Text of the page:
Prelude: My mom called me roughly this time last year and said “Alexa, what is a kraken and why are all my kids obsessed with it. I can’t even spell it?!” I responded that cephalopods are cool and the ocean is the new frontier. She asked me to send her some info and I said “How about a short essay and a PowerPoint” – she’s a teacher, was in a middle school at the time, and I was sort of poking fun, but she took me up on the offer. I opted for an essay that would never pass in school , but would do the trick for her to have some insight. I sent her the following:
Since the late 18th century, kraken have been depicted in a number of ways, primarily as large octopus-like creatures, and it has often been alleged that Pontoppidan’s kraken might have been based on sailors’ observations of the giant squid.
The legend of the kraken continues to the present day, with numerous references existing in popular culture, including film, literature, television, video games and other miscellaneous examples (e.g. postage stamps, a rollercoaster ride, and a rum product).
Kraken appear in Pirates of the Caribbean: Dead Man’s Chest (2006) and in the new version (2010) of Clash of the Titans (“RELEASE THE KRAKEN!!!” – famous line from movie). These likely started the interest in Kraken. (Though, for me, it started with James Bond’s Octopussy- even though that’s an octopus and not a Kraken). And in the game Age of Empires: Age of Mythology (which, by the way, you bought for me). They’re also super-common in many video games because they’re mythological which makes them perfect for Sci-fi and fantasy games as threats.
Octopi in general are the coolest creature/threat of the deep. When it comes to “dangerous” creatures in the water, you really only get sharks and cephalopods; and sharks are old news and overplayed. Also, Cthulhu are human-like creatures with cephalopod-like faces that have recently become popular in various sci-fi and fantasy shows
“You see, octopuses are extremely intelligent. They’re the only invertebrates known to use tools, and they have exceptional short- and long-term memories. In the waters off Indonesia, the mimic octopus protects itself by imitating the shapes and colors of other sea creatures like the venomous sole and the lion fish. Sometimes octopuses can be trained, but they don’t always like it. One lab had to stop their behavioral experiments when one of their octopuses kept squirting water at them every time they approached the tank. And don’t forget Paul the psychic octopus, unquestionably the biggest international celebrity of 2010.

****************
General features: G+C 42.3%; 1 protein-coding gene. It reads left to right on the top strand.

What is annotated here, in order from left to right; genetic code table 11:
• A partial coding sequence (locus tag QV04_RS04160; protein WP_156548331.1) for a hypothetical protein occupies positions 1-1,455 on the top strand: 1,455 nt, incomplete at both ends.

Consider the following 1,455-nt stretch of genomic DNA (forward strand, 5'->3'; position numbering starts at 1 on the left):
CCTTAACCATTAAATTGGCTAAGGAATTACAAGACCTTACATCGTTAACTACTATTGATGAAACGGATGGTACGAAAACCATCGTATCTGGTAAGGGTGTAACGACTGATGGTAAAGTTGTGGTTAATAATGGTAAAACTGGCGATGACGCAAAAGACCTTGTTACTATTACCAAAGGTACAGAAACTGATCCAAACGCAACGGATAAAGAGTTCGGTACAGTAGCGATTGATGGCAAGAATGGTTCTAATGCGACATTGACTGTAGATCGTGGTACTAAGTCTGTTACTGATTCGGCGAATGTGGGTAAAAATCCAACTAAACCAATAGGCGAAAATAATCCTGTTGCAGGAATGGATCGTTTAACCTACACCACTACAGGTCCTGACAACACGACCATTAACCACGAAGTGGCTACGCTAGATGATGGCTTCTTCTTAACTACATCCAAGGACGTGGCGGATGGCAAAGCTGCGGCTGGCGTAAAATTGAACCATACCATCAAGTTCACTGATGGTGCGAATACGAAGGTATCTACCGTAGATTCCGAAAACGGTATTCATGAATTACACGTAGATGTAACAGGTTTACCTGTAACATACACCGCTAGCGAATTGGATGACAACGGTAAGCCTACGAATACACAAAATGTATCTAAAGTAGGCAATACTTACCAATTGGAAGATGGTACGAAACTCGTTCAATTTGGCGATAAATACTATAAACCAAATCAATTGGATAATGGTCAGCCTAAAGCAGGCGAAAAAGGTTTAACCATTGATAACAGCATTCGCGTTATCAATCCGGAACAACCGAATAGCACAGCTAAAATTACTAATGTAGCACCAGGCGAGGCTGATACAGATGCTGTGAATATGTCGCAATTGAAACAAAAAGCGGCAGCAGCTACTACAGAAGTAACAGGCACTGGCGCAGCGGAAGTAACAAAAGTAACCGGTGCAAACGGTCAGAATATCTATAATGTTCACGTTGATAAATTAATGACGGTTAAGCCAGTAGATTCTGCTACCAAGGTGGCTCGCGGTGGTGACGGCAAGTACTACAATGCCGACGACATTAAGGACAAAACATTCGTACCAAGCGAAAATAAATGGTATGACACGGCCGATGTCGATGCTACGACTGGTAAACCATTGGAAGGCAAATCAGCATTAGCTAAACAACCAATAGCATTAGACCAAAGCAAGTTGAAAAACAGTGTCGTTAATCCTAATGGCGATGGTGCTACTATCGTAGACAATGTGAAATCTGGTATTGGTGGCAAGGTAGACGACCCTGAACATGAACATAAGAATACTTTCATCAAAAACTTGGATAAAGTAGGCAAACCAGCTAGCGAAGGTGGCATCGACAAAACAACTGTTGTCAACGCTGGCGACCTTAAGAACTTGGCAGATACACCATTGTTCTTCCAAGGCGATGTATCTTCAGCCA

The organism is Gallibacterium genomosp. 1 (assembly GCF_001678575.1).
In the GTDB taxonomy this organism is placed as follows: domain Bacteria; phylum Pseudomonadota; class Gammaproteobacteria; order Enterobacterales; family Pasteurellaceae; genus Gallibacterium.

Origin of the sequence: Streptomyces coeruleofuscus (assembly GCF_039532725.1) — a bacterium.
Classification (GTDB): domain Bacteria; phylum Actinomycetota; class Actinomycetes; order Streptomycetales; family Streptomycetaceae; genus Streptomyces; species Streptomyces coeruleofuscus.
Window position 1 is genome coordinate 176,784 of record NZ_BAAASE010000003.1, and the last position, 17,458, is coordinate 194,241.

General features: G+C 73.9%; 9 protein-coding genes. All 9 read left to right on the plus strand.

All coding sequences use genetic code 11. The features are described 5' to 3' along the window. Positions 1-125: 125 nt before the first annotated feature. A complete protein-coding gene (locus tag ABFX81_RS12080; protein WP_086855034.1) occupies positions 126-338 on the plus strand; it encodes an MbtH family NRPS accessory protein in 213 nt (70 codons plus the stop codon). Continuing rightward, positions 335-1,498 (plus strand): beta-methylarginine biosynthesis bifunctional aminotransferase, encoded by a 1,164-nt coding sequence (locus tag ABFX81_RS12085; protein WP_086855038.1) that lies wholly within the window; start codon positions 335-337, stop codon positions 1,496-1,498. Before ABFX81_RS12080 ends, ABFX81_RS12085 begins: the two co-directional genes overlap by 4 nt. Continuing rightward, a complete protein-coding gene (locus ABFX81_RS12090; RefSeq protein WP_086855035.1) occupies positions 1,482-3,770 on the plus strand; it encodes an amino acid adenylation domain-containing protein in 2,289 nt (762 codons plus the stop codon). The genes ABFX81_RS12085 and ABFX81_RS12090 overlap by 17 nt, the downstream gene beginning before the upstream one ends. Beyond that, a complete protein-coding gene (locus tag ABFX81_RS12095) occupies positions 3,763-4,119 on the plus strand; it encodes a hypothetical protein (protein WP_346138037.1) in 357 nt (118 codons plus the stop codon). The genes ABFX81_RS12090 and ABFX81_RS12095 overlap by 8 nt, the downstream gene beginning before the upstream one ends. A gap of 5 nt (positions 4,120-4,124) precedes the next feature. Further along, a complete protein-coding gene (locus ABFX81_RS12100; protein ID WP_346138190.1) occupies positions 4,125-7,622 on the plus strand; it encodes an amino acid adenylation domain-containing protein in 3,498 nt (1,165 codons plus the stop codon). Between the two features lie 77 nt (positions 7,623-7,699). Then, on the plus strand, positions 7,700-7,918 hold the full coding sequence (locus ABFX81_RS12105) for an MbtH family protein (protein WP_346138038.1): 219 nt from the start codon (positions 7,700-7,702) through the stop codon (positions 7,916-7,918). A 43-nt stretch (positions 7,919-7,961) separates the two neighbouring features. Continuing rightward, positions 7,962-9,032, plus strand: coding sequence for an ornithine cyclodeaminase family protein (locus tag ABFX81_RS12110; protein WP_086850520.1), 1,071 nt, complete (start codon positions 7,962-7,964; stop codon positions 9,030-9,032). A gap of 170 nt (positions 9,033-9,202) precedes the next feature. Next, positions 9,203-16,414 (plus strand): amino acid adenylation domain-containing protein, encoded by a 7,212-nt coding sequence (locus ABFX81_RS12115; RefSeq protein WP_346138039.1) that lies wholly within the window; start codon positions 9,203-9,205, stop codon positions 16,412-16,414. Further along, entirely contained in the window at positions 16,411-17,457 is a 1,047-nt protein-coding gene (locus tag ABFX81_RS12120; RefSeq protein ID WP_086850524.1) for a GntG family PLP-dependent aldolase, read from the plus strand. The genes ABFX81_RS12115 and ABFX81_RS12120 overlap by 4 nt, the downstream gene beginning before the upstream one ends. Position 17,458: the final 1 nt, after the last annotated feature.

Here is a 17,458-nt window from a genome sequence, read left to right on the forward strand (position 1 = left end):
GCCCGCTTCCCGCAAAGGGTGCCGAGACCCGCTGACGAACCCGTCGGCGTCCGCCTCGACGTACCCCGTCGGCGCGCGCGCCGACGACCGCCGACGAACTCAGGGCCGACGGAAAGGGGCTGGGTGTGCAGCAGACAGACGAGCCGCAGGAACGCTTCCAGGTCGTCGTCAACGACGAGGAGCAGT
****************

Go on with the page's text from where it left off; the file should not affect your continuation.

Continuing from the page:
Octopuses are badasses. They’re the only cephalopod known to crawl out of the water to hunt. Fishermen have caught them crawling into boats to steal their catch; and once, some biologists filmed their octopus sneaking across the laboratory floor to steal a crab from a neighboring tank and carry it home for dinner. If you’re walking on the rocks near Australia or New Zealand, watch out you don’t step on a tiny blue-ringed octopus: its venomous bite can kill you.”
Further, octopi/kraken are easily drawn to be either cute or menacing- so everyone can relate ☺
There are youtube videos of octopi being put in a jar, and they open it from the inside. There are lots of videos bringing up the intelligence of octopi, which makes them interesting and exciting but that more dangerous. An intelligent, deadly, creature, potentially the size of a tall building, is a pretty terrifying (in a cool way) threat- like Godzilla, but cooler and to some, more realistic.
Also, steampunk (a genre of science fiction that typically features steam-powered machinery rather than advanced technology) is making a comeback and so is mythology.
Many of the visualizations of steampunk have their origins with, among others, Walt Disney‘s film 20,000 Leagues Under the Sea (1954), including the design of the story’s submarine the Nautilus, its interiors, and the crew’s underwater gear; and George Pal’s film The Time Machine (1960), with the design of the time machine itself. This theme is also carried over to Disney’s theme parks in the designs of The Mysterious Island section of Tokyo Disney Sea theme park and Disneyland Paris‘ Discoveryland area. Many Steampunk items include octopi and Kraken (ie, 20,000 leagues under the sea) so with the rise of Steampunk comes the rise of the Kraken/Cephalopods)
I would describe steampunk as the cross between the Victorian era and early machinery.
There’s also a $14 book called “Kraken: The Curious, Exciting, and Slightly Disturbing Science of Squid” that does a history of squid/kraken.
That’s everything I’ve got.
Hope this helps.
Love you ❤
She said thank you, and then told me she read it to her students and that they loved it. I found it in my GoogleDocs and figured I’d share. Hope you enjoyed!